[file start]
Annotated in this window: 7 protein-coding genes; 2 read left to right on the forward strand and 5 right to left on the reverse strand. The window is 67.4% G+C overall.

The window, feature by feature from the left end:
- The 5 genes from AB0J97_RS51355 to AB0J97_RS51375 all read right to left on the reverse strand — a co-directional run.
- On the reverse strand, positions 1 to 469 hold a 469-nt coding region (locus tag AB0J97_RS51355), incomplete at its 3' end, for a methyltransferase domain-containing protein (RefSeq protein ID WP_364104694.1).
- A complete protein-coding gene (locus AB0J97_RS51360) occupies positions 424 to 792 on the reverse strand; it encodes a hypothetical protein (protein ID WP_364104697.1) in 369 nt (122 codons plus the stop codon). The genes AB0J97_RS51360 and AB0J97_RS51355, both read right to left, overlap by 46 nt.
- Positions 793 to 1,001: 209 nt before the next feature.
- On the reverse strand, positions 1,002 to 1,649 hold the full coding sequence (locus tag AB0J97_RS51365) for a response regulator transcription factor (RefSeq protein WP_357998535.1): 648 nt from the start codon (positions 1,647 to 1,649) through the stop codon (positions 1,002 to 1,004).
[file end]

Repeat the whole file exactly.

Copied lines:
Annotated in this window: 7 protein-coding genes; 2 read left to right on the forward strand and 5 right to left on the reverse strand. The window is 67.4% G+C overall.

The window, feature by feature from the left end:
- The 5 genes from AB0J97_RS51355 to AB0J97_RS51375 all read right to left on the reverse strand — a co-directional run.
- On the reverse strand, positions 1 to 469 hold a 469-nt coding region (locus tag AB0J97_RS51355), incomplete at its 3' end, for a methyltransferase domain-containing protein (RefSeq protein ID WP_364104694.1).
- A complete protein-coding gene (locus AB0J97_RS51360) occupies positions 424 to 792 on the reverse strand; it encodes a hypothetical protein (protein ID WP_364104697.1) in 369 nt (122 codons plus the stop codon). The genes AB0J97_RS51360 and AB0J97_RS51355, both read right to left, overlap by 46 nt.
- Positions 793 to 1,001: 209 nt before the next feature.
- On the reverse strand, positions 1,002 to 1,649 hold the full coding sequence (locus tag AB0J97_RS51365) for a response regulator transcription factor (RefSeq protein WP_357998535.1): 648 nt from the start codon (positions 1,647 to 1,649) through the stop codon (positions 1,002 to 1,004).